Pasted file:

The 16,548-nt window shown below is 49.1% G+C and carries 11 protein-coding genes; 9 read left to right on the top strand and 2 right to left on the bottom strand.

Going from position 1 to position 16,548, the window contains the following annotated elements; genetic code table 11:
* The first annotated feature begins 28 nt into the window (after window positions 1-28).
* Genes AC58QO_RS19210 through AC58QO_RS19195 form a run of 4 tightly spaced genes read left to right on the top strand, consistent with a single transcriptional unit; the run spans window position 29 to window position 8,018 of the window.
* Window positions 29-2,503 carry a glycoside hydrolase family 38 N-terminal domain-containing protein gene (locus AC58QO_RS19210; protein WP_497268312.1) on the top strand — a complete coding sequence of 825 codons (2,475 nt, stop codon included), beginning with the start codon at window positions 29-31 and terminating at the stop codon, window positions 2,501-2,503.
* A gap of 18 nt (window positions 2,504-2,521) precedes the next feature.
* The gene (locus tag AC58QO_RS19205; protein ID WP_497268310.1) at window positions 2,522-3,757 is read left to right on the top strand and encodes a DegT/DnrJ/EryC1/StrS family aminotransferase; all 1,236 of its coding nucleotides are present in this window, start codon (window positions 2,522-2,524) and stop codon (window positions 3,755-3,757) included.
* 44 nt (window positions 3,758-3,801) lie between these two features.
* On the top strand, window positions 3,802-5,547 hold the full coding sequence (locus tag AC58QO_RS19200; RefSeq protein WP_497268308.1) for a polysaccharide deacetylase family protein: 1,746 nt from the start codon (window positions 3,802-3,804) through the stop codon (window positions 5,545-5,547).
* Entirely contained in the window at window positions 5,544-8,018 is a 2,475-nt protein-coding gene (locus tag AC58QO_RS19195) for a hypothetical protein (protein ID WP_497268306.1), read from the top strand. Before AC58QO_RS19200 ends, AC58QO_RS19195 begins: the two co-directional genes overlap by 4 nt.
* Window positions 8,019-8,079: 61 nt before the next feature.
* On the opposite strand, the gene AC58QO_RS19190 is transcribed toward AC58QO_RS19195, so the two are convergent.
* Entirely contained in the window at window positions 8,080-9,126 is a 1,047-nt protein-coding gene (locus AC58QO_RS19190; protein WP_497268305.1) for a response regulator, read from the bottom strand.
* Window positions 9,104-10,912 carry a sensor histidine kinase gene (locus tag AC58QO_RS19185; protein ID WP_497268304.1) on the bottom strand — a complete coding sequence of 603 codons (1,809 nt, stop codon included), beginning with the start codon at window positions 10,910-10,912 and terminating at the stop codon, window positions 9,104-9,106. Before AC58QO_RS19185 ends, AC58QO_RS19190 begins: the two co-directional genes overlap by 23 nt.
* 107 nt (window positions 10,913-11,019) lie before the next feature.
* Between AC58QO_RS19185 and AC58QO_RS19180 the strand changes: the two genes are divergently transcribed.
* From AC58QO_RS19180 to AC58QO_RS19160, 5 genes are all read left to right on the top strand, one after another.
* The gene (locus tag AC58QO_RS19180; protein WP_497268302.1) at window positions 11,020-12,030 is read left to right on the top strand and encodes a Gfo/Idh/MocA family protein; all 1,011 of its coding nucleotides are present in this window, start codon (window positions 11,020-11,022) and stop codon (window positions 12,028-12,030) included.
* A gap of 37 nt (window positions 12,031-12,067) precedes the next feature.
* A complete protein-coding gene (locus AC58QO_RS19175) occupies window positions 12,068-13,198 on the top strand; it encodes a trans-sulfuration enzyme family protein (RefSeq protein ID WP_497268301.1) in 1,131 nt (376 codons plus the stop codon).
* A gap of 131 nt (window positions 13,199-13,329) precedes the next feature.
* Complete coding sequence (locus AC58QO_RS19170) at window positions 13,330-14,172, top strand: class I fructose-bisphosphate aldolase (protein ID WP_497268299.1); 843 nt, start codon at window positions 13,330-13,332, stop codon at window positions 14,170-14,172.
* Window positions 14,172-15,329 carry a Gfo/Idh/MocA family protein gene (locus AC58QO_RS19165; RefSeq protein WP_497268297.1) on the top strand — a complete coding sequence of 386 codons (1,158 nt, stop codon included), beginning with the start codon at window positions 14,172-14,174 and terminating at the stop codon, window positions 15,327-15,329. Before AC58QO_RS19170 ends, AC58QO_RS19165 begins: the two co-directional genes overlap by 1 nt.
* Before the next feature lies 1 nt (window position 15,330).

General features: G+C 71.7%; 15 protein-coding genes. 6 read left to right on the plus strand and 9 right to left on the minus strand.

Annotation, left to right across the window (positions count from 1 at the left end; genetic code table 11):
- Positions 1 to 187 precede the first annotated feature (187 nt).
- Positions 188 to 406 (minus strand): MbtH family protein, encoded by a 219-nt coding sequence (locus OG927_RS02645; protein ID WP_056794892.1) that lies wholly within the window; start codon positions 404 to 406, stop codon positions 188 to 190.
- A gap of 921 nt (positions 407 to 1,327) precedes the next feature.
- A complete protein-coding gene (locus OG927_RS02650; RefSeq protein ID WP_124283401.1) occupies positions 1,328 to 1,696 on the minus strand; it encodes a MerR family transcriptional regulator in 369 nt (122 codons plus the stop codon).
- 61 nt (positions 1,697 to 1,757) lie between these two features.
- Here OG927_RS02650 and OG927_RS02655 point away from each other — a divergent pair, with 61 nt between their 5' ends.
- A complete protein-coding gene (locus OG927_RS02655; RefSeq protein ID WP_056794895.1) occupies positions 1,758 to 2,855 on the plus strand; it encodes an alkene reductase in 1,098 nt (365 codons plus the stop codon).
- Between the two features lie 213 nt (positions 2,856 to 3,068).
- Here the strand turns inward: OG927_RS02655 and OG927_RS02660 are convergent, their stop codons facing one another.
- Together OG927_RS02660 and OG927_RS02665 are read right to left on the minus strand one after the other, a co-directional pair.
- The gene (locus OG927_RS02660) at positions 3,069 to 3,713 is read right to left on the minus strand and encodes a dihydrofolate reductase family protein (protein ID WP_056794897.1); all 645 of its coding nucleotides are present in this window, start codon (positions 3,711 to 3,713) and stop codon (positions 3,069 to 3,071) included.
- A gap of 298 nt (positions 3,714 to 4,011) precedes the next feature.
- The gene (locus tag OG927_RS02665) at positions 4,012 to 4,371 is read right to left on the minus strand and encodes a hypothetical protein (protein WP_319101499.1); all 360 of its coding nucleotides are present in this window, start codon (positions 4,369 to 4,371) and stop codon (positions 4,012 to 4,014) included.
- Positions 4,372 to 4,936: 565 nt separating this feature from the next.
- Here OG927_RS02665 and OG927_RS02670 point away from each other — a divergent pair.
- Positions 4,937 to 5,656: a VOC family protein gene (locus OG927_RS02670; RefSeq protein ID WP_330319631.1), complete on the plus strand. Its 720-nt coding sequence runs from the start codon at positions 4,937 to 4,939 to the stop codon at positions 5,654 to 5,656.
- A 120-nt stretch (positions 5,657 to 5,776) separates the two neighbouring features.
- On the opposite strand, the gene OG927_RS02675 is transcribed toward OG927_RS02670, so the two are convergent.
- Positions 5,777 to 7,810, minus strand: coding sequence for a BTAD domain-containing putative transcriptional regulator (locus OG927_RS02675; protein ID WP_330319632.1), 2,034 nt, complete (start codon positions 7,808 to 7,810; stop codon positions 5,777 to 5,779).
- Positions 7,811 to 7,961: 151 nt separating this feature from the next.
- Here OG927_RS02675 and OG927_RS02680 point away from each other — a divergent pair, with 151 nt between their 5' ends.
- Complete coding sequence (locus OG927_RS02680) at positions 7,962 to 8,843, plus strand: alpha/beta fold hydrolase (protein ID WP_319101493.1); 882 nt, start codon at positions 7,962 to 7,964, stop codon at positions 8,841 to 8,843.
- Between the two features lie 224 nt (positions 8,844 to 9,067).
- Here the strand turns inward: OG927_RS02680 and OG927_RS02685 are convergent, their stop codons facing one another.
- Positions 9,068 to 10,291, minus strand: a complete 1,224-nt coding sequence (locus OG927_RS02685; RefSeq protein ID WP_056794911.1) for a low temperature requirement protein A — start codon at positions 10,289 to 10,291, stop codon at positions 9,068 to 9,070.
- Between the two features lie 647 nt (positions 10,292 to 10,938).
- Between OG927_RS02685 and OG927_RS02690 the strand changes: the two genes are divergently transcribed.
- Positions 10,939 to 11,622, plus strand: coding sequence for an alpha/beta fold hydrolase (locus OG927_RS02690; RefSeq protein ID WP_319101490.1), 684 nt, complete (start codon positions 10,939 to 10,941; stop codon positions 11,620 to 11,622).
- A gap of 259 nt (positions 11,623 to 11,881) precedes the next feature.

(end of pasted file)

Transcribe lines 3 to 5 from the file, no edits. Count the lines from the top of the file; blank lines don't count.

* The first annotated feature begins 28 nt into the window (after window positions 1-28).
* Genes AC58QO_RS19210 through AC58QO_RS19195 form a run of 4 tightly spaced genes read left to right on the top strand, consistent with a single transcriptional unit; the run spans window position 29 to window position 8,018 of the window.
* Window positions 29-2,503 carry a glycoside hydrolase family 38 N-terminal domain-containing protein gene (locus AC58QO_RS19210; protein WP_497268312.1) on the top strand — a complete coding sequence of 825 codons (2,475 nt, stop codon included), beginning with the start codon at window positions 29-31 and terminating at the stop codon, window positions 2,501-2,503.